This week’s Overthinking topic was sent along to us from MOP reader Mordyjuice. This is gonna be a fun one!
“I find that I often play MMOs like solo RPGs, so I’m wondering what you would recommend for RPGs for for people like me that have played games like World of Warcraft, WoW clones, Guild Wars 2, Elder Scrolls Online, and Diablo III. I figure this way I can play the content and not worry about the group anxiety for more hardcore content. I’m thinking Skyrim would be a no-brainer. My thing is I’m an explorer so I want a massive world like GW2 or ESO, WoW even. Something with a lot of lore.”
Let’s give this one a go – what RPGs would you recommend to MMORPG players who are looking for a single-player experience with a massive world and lots of lore?
Andrew Ross (@dengarsw): Looking at that list, I feel like I can recommend Dragon Age 1 and 3 (2 isn’t horrible but exploration is, let’s say, limited. II’s got pretty good exploration physically, but the plot has some good grey zones to explore that often rely on you snooping around and reading lore or talking to people. Oh, and it’s got some dating sim in there because BioWare.
Metal Gear Solid: V seemed good and is one of two I didn’t play because I had to choose between multi-player games and my job, and both won over a huge single player game. That being said, despite some creepy fanservice, even a female gamer I recommended it to loved the exploration and creative ways to (non)lethally handle enemies. Oh, and Metal Gear plots to explore. Hope you like spy stories and conspiracy theories!
Legend of Zelda: Breath of the Wild still times me. The demos I played alone were satisfying: creative cooking, climbing, physics, survival, Mount collecting (and temporary bear mount!), unique game world… I won’t lie, if we covered single player games, I would have fought a staffer to review it. No lie, if I ever felt I had time for a large, environmental exploration game, this would be my pick.
Wild card: Detroit Become Human. I love TellTale Games for its story exploration and handling of moral grey, but as we’ve seen, it wasn’t enough for some people. A coworker and a PR person from a rival company both recommended Become Human, though. While the environments are small, the high amount of interactiveness that changes your dialogue options through the story is pretty satisfying, and gives the game high replay value (still working on my first trip through though). Really good if you want something sci-fi but human.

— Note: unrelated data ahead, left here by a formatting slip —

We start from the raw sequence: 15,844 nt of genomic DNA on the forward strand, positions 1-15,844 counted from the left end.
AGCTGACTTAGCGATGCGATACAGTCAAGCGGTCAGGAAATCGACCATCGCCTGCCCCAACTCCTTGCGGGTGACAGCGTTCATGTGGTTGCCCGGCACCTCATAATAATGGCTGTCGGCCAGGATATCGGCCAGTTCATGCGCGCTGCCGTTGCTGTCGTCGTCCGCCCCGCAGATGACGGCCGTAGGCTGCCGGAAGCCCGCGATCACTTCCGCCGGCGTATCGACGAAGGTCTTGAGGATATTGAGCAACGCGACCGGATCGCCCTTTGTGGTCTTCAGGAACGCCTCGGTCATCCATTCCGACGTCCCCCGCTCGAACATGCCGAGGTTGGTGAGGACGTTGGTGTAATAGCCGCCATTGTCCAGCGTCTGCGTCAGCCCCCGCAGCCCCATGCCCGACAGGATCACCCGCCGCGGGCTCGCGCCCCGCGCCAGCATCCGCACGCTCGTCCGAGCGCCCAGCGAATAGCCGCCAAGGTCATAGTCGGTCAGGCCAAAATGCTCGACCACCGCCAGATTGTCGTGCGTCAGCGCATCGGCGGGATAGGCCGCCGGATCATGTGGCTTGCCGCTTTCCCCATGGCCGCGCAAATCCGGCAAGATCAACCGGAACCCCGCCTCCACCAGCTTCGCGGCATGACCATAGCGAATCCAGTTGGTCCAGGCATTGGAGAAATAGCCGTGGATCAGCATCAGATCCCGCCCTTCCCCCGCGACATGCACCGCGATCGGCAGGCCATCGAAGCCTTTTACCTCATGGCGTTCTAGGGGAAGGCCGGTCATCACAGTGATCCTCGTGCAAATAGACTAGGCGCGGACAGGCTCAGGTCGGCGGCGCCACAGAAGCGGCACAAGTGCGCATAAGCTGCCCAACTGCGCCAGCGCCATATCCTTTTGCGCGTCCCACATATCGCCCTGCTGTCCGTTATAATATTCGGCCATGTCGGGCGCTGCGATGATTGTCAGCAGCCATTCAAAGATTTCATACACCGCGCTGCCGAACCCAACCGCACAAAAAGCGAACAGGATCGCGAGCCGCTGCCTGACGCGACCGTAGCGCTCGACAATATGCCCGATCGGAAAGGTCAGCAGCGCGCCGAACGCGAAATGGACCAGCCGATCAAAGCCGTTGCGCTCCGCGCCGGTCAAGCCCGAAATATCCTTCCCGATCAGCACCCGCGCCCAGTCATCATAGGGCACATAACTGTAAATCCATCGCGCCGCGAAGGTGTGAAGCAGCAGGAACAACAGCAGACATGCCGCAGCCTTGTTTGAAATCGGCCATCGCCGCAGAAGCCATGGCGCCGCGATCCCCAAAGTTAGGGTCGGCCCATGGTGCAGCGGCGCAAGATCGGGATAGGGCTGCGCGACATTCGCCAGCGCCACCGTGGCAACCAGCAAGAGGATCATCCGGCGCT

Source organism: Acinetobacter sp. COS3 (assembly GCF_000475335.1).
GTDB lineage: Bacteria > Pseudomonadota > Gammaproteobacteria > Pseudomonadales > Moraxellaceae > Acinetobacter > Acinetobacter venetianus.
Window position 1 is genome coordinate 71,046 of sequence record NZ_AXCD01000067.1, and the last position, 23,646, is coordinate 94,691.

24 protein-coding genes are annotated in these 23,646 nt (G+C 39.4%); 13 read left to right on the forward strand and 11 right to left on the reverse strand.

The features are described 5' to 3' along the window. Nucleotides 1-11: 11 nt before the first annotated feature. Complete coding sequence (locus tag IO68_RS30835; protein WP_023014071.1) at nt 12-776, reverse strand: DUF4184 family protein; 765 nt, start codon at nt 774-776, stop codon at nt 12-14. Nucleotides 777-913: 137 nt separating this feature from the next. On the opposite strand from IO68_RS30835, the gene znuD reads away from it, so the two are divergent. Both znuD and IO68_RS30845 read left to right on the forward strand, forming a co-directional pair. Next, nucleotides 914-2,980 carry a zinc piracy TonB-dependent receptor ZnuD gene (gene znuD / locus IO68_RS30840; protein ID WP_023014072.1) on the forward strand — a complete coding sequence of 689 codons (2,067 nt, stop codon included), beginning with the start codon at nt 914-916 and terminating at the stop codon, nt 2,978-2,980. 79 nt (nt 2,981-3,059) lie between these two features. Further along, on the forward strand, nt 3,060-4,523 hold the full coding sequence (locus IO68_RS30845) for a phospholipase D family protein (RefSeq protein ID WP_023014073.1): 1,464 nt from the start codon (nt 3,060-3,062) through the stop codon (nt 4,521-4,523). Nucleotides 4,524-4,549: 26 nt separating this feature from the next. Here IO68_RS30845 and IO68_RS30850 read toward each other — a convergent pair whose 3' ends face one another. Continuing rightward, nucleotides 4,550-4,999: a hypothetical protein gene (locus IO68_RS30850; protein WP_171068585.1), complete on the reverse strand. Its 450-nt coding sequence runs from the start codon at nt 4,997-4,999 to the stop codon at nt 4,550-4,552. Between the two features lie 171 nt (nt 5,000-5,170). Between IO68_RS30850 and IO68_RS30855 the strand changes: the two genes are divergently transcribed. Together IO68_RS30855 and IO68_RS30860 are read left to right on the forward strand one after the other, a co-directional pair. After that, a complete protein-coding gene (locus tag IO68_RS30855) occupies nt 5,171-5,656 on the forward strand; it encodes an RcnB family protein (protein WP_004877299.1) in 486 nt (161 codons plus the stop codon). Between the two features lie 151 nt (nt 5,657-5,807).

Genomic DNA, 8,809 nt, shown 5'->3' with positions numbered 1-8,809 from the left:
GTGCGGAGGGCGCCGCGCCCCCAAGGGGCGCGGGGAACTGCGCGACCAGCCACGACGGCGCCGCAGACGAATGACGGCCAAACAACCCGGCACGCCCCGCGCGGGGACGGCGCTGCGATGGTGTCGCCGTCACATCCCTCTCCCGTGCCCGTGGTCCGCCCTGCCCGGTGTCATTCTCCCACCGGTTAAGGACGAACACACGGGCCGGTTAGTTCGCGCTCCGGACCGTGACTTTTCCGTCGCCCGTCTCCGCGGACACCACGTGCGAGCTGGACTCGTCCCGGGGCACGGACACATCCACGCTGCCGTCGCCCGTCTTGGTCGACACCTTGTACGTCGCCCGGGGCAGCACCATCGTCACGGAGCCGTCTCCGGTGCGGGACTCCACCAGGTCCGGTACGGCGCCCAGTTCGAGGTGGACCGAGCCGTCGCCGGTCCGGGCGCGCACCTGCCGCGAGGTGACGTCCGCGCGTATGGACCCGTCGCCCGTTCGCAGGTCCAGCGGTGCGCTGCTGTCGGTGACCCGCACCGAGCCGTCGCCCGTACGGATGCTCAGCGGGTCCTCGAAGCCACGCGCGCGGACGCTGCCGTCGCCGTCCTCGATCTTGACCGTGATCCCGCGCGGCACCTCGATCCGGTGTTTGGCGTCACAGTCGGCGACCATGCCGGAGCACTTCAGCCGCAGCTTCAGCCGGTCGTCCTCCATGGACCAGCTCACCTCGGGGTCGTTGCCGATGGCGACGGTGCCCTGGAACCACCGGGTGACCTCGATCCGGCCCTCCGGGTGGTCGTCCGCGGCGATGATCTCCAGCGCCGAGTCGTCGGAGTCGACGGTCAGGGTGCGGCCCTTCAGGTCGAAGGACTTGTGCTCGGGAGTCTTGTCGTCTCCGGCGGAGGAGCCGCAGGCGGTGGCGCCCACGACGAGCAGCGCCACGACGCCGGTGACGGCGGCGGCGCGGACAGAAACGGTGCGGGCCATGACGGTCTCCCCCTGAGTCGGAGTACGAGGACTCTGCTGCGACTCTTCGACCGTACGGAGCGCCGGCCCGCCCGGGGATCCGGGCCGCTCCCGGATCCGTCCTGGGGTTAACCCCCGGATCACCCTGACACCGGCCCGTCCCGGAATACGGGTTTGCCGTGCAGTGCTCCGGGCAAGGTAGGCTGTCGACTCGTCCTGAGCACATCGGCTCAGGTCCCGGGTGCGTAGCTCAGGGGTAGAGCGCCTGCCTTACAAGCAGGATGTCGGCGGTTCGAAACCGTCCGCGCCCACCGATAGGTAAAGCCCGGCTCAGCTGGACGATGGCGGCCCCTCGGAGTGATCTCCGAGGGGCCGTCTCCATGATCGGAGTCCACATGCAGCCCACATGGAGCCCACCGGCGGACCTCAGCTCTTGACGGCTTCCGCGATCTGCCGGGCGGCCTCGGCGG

Brianna Royce (@nbrianna, blog): Yes, Skyrim is the obvious choice, but when you’re done with it – and done with the years of modding content you can plug into it – don’t forget about its chief predecessors, Oblivion and Morrowind! Both are seriously still worth it for fans of that massive-world roleplaying experience, especially once you’ve tricked them out with mods for eyecandy, playability, and scope. And I say Morrowind has the best story of them all; you’ll need multiple characters just to see all the main quest, never mind the rest of the questlines. Personally, when I find that my MMO of choice isn’t offering me enough virtual world, I often wander back to these games to tinker with houses and really generate some immersion. The fact that they are pretty and customizable doesn’t hurt either.
It’d be a betrayal not to mention the KOTOR and Mass Effect series too: Not only do they boast massive, immersive settings but the offer the ability to drag around a party of NPCs who interact with you – but never go AFK, drop group, ninjaloot, or teamkill – it definitely mimics that ideal MMORPG group!
Chris Neal (@wolfyseyes, blog): There were a lot of standouts that mentally sprang to mind that probably would be expected, like your Witcher 3 and Dragon Age: Origins. Yet one best mirrors an MMO in terms of style and character options for me: Kingdom of Amalur: Reckoning.
Visually speaking, it’s like WoW 2.0. Story-wise, it’s a fun fantasy world with the usual tropes. Gameplay-wise, it has great combat and an awesome custom class selection that follows established class tropes or lets you be a little divergent. All things considered, it’s one of the best analogues to MMO gaming that solo titles will get to.
Justin Olivetti (@Sypster, blog): We’re actually drowning in amazing single-player RPGs with expansive worlds and in-depth storylines that have come out in the past few years. Off the top of my head, I’d say that Pillars of Eternity (and its sequel), Divinity Original Sin 2, and The Witcher 3 are no-brainers considering how much content they have, how critically acclaimed they are, and how many options they offer. Want some more? Wasteland 2, The Bard’s Tale 4, Star Control Origins, Fallout 4, Darkest Dungeon, and Undertale are fairly recent and offer a lot to do. And don’t sell older RPGs short; check out GOG.com sometime to see what they have for sale. Some of the best RPG fun I’ve had this decade came from older titles.